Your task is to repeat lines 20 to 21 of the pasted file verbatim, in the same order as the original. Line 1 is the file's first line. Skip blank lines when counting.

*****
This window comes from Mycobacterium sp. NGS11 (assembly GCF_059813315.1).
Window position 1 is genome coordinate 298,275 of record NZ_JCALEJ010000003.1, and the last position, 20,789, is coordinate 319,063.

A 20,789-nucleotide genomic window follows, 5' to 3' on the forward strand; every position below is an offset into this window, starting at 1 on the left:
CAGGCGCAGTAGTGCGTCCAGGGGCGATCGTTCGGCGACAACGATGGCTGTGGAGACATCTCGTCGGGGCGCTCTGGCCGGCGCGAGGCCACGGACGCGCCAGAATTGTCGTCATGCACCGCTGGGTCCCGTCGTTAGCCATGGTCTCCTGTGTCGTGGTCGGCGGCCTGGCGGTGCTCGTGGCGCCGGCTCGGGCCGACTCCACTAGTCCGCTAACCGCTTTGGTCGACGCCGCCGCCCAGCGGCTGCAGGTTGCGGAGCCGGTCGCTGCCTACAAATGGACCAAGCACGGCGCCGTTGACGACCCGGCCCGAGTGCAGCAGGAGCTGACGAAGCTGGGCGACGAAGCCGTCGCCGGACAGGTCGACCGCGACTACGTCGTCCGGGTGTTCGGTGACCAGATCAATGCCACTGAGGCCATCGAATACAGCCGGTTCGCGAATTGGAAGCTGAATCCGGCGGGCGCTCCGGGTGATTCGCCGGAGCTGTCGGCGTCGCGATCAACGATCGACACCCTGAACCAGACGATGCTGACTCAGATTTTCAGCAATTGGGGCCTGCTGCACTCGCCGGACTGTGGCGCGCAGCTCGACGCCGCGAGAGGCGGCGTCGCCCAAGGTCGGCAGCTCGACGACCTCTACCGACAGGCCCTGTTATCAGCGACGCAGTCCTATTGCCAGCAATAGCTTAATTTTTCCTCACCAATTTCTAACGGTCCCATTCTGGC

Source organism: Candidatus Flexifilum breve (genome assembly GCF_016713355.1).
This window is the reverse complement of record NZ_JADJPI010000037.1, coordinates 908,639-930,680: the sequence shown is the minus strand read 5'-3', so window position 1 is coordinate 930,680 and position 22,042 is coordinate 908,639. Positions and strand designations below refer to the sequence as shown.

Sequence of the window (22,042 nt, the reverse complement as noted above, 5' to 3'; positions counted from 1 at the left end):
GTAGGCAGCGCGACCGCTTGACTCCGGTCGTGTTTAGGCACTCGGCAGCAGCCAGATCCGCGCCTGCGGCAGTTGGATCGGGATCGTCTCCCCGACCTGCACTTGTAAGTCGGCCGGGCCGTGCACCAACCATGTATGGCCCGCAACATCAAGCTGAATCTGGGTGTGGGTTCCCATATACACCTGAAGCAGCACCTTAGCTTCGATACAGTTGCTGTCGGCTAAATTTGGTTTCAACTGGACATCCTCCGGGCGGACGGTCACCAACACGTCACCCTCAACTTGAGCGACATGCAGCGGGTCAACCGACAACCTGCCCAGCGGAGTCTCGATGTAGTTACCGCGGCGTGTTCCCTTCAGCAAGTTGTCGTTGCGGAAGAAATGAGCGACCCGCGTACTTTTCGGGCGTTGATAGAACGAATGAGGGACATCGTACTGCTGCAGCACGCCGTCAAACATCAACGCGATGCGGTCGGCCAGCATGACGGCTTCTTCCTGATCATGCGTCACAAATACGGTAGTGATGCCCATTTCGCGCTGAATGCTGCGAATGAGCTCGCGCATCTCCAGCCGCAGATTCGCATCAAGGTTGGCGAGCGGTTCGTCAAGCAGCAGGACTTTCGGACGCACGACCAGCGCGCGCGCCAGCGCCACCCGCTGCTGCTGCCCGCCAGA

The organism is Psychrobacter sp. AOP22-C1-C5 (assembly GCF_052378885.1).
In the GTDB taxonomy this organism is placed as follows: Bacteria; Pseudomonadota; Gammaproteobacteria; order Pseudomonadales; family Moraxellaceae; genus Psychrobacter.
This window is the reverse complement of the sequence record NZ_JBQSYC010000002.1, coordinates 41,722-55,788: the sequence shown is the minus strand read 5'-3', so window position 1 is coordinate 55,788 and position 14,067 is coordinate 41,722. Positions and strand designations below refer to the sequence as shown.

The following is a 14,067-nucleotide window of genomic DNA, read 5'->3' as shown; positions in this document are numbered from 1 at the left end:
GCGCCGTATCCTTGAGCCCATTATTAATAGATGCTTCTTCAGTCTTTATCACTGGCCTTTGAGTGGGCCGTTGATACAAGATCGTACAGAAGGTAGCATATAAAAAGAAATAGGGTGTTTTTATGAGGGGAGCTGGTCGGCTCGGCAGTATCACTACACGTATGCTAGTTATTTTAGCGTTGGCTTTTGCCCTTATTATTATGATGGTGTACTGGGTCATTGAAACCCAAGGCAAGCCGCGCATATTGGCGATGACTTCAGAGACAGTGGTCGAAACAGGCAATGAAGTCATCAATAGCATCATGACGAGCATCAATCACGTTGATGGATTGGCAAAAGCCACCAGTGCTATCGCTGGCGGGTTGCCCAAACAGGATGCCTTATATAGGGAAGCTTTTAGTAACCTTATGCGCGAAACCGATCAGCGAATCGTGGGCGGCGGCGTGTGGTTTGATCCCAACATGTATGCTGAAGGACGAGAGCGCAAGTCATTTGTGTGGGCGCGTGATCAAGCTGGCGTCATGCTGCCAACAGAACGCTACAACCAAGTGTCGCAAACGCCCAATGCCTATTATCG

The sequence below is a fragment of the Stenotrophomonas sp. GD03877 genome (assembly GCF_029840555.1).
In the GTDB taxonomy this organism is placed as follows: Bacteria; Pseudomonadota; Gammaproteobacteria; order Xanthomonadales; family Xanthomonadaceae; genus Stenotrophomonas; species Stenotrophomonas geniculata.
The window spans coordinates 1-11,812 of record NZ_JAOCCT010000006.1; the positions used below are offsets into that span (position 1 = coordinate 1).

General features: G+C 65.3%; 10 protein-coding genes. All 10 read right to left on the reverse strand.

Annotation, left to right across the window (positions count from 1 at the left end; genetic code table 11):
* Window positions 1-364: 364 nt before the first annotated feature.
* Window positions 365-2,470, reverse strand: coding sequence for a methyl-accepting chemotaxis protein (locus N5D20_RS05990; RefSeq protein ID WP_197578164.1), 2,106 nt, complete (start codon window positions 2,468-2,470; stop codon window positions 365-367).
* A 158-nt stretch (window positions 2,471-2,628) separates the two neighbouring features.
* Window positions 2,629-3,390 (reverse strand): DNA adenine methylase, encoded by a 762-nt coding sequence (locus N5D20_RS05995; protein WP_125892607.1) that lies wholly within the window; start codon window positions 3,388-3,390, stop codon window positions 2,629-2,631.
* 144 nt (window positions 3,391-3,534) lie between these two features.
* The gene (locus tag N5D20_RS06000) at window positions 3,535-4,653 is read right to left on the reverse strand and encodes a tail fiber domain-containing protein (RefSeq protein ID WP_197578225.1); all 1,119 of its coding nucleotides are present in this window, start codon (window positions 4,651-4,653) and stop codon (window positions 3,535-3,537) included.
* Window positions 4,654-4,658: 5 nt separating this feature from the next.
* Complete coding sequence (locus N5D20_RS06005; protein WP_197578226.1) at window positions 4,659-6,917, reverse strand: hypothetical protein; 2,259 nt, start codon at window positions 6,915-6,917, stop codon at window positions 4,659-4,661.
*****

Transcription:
* Window positions 365-2,470, reverse strand: coding sequence for a methyl-accepting chemotaxis protein (locus N5D20_RS05990; RefSeq protein ID WP_197578164.1), 2,106 nt, complete (start codon window positions 2,468-2,470; stop codon window positions 365-367).
* A 158-nt stretch (window positions 2,471-2,628) separates the two neighbouring features.